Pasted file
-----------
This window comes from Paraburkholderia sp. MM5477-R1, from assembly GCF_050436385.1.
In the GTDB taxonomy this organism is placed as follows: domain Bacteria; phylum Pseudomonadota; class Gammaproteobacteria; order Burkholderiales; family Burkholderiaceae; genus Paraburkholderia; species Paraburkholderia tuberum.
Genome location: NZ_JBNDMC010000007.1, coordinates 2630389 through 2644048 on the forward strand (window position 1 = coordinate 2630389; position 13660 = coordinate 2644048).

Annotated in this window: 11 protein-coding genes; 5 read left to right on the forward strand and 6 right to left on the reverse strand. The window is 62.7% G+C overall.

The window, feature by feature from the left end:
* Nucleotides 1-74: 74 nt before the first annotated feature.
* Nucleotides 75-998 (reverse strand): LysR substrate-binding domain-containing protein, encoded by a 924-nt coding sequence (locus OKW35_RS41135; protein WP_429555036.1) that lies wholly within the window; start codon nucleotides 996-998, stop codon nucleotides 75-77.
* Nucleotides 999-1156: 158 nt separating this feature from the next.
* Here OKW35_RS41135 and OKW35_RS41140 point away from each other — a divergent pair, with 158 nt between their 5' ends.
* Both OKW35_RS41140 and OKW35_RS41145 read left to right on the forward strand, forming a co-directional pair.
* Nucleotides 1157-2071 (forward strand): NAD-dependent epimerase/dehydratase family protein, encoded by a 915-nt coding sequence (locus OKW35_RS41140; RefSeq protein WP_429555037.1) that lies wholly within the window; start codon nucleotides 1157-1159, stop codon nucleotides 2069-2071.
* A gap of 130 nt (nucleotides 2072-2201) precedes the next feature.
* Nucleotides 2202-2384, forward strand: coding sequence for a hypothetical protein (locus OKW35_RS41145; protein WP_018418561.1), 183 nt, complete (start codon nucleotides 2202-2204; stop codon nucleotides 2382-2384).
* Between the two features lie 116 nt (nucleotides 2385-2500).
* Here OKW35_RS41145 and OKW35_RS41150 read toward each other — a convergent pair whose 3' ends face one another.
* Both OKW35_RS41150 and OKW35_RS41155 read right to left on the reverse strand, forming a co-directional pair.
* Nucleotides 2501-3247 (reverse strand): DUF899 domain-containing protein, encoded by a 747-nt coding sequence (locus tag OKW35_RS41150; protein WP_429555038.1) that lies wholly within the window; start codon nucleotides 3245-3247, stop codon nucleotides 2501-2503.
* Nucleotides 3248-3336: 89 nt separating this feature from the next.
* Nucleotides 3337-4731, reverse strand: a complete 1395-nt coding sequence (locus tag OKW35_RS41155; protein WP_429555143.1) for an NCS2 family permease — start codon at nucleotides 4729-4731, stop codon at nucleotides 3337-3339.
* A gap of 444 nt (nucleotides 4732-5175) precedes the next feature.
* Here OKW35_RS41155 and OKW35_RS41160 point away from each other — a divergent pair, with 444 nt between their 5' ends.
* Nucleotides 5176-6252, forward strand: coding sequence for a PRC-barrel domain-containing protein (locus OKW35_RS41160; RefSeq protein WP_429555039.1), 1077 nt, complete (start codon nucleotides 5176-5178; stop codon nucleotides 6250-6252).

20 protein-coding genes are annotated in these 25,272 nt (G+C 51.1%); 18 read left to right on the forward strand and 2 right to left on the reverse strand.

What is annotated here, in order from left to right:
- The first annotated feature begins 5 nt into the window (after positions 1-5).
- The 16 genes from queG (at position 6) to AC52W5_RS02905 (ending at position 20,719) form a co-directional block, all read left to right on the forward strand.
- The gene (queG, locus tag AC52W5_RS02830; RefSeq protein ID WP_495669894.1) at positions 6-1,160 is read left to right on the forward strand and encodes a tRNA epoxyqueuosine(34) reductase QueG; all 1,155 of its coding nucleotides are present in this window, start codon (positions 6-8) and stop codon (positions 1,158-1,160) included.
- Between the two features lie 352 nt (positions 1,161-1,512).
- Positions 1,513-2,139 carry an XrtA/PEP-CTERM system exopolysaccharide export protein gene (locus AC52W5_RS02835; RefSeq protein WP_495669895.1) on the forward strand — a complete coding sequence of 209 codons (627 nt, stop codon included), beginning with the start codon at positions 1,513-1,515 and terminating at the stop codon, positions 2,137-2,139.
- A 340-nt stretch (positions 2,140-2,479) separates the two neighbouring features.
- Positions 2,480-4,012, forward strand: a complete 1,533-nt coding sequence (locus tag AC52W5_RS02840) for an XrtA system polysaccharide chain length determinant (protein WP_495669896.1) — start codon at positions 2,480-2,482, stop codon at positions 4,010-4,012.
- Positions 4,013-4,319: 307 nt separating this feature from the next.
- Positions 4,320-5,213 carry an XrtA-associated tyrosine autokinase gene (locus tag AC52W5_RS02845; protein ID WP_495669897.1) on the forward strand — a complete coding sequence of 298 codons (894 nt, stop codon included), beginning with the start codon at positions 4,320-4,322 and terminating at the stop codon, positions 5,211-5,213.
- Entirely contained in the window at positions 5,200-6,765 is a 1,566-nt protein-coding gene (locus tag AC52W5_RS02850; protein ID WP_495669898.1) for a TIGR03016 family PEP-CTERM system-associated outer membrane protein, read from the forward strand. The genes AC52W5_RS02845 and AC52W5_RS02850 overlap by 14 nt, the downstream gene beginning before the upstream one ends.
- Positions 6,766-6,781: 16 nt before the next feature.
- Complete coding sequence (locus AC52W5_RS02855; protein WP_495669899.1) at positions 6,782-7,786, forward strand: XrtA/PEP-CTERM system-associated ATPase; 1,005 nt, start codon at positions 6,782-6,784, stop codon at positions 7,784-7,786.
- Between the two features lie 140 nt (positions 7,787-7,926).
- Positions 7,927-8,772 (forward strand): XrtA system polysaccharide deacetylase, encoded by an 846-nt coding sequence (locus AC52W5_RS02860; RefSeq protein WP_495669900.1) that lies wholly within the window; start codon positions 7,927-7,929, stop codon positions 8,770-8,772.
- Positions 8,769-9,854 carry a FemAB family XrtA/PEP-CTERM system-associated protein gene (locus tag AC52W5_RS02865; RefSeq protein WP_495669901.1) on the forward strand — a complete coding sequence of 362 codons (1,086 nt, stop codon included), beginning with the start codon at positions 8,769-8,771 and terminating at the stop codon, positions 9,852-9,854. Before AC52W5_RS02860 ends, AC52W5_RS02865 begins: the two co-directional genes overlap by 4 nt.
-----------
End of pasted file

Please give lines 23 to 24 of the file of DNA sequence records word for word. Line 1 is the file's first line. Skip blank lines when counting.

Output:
20 protein-coding genes are annotated in these 25,272 nt (G+C 51.1%); 18 read left to right on the forward strand and 2 right to left on the reverse strand.

What is annotated here, in order from left to right: